This summer my book club kept finding irresistible gems to read. Last month it was The Martian by Andy Weir, and this month we were lucky enough to discuss Sweetland by Michael Crummey. The plot of this story is quite timely and intriguing: a remote island community in Newfoundland (crippled by the loss of the commercial fishery) is offered a government compensation package to relocate. The twist to the story is that everyone on the island must agree to leave.
Enter Moses Sweetland, a complex character who appears to be an irascible curmudgeon bent on refusing the compensation package desired by his community members. The novel ultimately becomes a survival story, as extenuating circumstances propel Moses to use all his guile and strength to survive as the island’s sole resident. I was inclined to describe Moses as heroic rather than selfish in his fight to survive against the odds.
The politics of relocation is fascinating in itself. I would recommend the discussion guide prepared by the Amnesty International book club to understand the historical background of the resettlement idea. Resettlement was instituted by the Smallwood government in the 1950s in an effort to propel the province into the twentieth century. There was no affordable way to deliver modern conveniences such as roads and electricity, as well as health and education services to all the isolated communities that are spread apart in such a vast coastline area.
The sentiment that burned bright for me throughout the novel was the importance of family, however impractical and infuriating. Familial love has the power to change minds, induce major life change, and heroic action. Moses connection to his great-nephew Jesse is touching and transformative. At one point, Moses asks his niece Clara if he can look in on the sleeping Jesse. This paragraph struck me as particularly powerful and poetic:
The pyjamas made him look hopelessly vulnerable in his bed, his limbs like pale shoots growing out of the fabric, the smooth expanse of his belly exposed…Jesse’s face was turned toward the door but angled unnaturally up toward the headboard. He looked like he’d fallen from a height, dropped from a rooftop or a headland and come to rest in a mangled posture. Sweetland wanted to ease the boy’s arms back down his sides, to straighten the leg crooked against the wall. He wanted to lie down awhile and listen to him breathe.
The book is filled with quirky characters that made me laugh aloud. Duke Fewer opens a barbershop (a one-room shed) having never cut hair in his life, and no one was willing to sit in his chair for anything but conversation and a chess game (Duke played the white and never lost). The dialogue is pitch-perfect and you will be treated to some delightful expressions like the observation that most writers churning out books on Newfoundland don’t know “their arse from a dory.” Well, Michael Crummey does…and he has written a book you don’t want to miss!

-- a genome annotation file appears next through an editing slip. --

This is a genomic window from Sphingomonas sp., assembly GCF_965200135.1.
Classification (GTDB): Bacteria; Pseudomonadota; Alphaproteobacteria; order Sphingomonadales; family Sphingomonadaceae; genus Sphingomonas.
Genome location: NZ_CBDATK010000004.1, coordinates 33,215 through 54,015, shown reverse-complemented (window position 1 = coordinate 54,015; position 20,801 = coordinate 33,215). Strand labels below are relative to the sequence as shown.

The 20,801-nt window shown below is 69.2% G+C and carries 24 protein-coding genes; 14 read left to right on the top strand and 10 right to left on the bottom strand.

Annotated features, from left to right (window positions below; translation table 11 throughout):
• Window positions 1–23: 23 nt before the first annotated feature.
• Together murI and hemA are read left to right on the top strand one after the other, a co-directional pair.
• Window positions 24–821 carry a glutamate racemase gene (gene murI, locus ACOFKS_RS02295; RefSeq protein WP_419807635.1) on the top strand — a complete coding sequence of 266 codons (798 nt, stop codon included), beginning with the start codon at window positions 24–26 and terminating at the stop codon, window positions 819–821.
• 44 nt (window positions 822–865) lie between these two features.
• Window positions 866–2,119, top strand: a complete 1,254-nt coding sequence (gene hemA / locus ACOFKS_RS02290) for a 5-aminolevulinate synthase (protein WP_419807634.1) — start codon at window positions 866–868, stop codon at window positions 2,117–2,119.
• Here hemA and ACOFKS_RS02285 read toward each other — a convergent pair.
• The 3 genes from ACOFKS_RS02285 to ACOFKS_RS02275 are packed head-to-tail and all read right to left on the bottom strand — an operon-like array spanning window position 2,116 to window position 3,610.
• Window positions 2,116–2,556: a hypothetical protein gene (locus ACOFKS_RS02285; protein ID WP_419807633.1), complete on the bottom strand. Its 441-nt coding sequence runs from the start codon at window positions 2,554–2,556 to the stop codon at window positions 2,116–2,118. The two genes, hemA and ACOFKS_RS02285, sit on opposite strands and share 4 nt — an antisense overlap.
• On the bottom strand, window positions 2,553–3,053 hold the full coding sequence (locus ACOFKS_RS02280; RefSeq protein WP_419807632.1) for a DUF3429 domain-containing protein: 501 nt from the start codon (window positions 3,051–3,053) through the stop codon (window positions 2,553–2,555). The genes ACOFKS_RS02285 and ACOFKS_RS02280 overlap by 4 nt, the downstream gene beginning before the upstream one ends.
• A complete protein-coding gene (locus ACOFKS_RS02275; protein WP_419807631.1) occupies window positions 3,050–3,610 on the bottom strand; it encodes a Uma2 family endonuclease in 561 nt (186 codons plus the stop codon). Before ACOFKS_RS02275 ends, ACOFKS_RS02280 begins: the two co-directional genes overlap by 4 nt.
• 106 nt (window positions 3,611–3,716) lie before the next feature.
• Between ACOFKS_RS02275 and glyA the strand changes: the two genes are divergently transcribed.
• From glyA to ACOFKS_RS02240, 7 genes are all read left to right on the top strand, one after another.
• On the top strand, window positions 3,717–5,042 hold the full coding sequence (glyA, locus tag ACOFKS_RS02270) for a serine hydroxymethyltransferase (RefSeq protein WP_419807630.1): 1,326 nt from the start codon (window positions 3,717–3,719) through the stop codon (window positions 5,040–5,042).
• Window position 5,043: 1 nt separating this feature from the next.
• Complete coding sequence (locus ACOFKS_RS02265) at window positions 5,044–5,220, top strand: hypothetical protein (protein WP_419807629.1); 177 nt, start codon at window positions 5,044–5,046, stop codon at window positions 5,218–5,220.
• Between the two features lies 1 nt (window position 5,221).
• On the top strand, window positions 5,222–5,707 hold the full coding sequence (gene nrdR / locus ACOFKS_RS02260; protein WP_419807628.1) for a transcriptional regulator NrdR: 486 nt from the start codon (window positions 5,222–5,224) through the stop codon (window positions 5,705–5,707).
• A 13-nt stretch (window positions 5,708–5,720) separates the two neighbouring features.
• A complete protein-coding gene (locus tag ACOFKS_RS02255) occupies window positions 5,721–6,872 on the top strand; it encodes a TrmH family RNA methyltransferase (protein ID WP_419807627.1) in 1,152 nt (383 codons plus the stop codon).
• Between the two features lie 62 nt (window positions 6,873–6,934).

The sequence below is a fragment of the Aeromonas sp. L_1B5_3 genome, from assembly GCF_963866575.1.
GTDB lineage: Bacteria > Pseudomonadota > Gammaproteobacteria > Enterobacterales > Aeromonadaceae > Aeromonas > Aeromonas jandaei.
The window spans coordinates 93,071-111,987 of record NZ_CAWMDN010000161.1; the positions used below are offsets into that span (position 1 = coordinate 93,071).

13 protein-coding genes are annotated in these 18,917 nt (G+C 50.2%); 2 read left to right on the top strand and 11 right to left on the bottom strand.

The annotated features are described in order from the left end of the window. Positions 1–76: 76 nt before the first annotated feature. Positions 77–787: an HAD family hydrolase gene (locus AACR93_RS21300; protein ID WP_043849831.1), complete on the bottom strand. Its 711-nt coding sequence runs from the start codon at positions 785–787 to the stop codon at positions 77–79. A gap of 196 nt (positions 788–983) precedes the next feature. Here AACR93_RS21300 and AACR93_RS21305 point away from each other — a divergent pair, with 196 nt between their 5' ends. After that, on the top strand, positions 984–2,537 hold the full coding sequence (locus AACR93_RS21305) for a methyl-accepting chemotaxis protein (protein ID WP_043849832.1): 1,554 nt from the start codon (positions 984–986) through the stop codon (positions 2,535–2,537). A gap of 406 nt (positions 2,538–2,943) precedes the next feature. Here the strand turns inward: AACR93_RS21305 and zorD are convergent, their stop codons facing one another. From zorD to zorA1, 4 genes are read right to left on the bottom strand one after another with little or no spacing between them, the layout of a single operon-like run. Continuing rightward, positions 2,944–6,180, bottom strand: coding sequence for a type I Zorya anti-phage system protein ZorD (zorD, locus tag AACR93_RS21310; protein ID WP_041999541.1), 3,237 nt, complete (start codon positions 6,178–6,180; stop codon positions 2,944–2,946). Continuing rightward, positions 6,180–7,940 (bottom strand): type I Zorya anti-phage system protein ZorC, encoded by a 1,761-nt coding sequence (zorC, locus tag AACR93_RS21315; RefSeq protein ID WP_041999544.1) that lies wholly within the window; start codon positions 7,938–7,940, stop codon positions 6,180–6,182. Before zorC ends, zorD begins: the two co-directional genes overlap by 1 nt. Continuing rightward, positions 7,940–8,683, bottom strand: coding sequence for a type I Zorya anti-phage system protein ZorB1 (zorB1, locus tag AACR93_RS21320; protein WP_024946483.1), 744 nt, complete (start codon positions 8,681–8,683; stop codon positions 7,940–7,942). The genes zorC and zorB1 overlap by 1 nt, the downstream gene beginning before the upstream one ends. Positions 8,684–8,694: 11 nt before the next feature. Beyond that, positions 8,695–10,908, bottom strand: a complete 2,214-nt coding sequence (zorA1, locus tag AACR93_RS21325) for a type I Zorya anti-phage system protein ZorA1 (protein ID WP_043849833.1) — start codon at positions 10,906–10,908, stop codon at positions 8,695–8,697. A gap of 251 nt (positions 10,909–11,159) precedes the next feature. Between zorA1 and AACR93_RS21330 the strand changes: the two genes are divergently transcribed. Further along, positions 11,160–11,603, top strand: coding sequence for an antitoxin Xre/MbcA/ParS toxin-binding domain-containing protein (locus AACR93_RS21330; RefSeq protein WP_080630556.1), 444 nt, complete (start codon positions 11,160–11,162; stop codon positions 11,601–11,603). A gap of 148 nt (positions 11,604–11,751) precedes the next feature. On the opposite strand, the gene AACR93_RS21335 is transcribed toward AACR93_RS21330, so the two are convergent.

As there appeared to be no publisher-prepared reader’s guide and discussion questions for Sweetland, book clubs may be interested in the discussion questions that Guelph Public Library collected and produced:
1.Do you think Moses was selfish when he faked his own death and stayed behind?
2.Moses isn’t always a friendly or nice man, but he is “good” in his core. When do we see examples of his goodness?
3.Do you think Moses Sweetland actually died? If so, when?
4.What are the novel’s major themes?
5.Is this a political novel? Did anyone investigate the history behind the resettlement?
6.What secrets are revealed in the novel?
7.This novel is split into two sections. Which do you think is the most successful and why?
8.The novel is filled with quirky characters. Do you have a favourite?
9.Did this book end in a celebratory way?
10.What makes Newfoundland’s culture distinctive?
11.As well as a fiction writer, Michael Crummey is
also a poet. Did you feel there were poetic elements in Sweetland?
12.Would you have left Harbour Deep?
13.What do you know about the author?
***Michael Crummey is a featured author at the 2015 Eden Mills Writers’ Festival. Michael will be reading at Rivermead as part of the celebration of Brick Books’ 40 years of publishing great Canadian poetry. Plan to attend the Eden Mills Writers’ Festival on Sunday, September 13th, 2015. See the Festival website for complete details.
If you like Sweetland, I would recommend viewing:
Rare Birds, starring William Hurt (Comedy)
The owner of a failing gourmet restaurant in a small Newfoundland town finds his fortunes changing when his neighbor Alphonse comes up with an unlikely scheme: he stages the sighting of an extremely rare bird, and soon birdwatchers from around the world are flocking to the area. However, Alphonse has other secret plans that are sure to cause trouble. – summary provided by distributor